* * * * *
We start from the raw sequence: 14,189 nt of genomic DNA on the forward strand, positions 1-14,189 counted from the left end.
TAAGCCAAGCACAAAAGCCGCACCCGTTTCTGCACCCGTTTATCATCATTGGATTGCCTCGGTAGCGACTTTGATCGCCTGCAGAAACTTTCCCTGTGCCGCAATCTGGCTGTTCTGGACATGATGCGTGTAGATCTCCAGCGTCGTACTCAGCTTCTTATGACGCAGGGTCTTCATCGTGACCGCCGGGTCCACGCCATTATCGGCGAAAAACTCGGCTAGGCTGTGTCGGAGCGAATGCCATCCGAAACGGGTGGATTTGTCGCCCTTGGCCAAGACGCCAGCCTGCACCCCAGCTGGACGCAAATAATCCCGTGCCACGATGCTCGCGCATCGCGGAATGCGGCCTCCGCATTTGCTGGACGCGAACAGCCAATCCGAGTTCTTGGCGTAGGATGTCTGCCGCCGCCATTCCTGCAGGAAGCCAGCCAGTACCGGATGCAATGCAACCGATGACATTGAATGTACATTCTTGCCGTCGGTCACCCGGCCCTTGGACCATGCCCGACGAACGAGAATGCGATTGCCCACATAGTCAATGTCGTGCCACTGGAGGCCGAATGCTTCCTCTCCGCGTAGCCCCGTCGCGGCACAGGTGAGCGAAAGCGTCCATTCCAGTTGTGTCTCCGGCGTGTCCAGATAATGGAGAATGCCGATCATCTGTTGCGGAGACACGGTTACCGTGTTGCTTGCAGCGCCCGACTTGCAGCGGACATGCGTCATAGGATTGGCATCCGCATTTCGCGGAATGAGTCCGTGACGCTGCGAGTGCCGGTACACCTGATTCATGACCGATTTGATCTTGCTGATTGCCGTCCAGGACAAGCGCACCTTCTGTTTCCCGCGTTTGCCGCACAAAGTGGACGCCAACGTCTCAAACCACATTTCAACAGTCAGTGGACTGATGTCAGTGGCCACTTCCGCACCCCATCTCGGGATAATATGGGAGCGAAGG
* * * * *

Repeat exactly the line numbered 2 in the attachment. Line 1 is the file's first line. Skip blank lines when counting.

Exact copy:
TAAGCCAAGCACAAAAGCCGCACCCGTTTCTGCACCCGTTTATCATCATTGGATTGCCTCGGTAGCGACTTTGATCGCCTGCAGAAACTTTCCCTGTGCCGCAATCTGGCTGTTCTGGACATGATGCGTGTAGATCTCCAGCGTCGTACTCAGCTTCTTATGACGCAGGGTCTTCATCGTGACCGCCGGGTCCACGCCATTATCGGCGAAAAACTCGGCTAGGCTGTGTCGGAGCGAATGCCATCCGAAACGGGTGGATTTGTCGCCCTTGGCCAAGACGCCAGCCTGCACCCCAGCTGGACGCAAATAATCCCGTGCCACGATGCTCGCGCATCGCGGAATGCGGCCTCCGCATTTGCTGGACGCGAACAGCCAATCCGAGTTCTTGGCGTAGGATGTCTGCCGCCGCCATTCCTGCAGGAAGCCAGCCAGTACCGGATGCAATGCAACCGATGACATTGAATGTACATTCTTGCCGTCGGTCACCCGGCCCTTGGACCATGCCCGACGAACGAGAATGCGATTGCCCACATAGTCAATGTCGTGCCACTGGAGGCCGAATGCTTCCTCTCCGCGTAGCCCCGTCGCGGCACAGGTGAGCGAAAGCGTCCATTCCAGTTGTGTCTCCGGCGTGTCCAGATAATGGAGAATGCCGATCATCTGTTGCGGAGACACGGTTACCGTGTTGCTTGCAGCGCCCGACTTGCAGCGGACATGCGTCATAGGATTGGCATCCGCATTTCGCGGAATGAGTCCGTGACGCTGCGAGTGCCGGTACACCTGATTCATGACCGATTTGATCTTGCTGATTGCCGTCCAGGACAAGCGCACCTTCTGTTTCCCGCGTTTGCCGCACAAAGTGGACGCCAACGTCTCAAACCACATTTCAACAGTCAGTGGACTGATGTCAGTGGCCACTTCCGCACCCCATCTCGGGATAATATGGGAGCGAAGG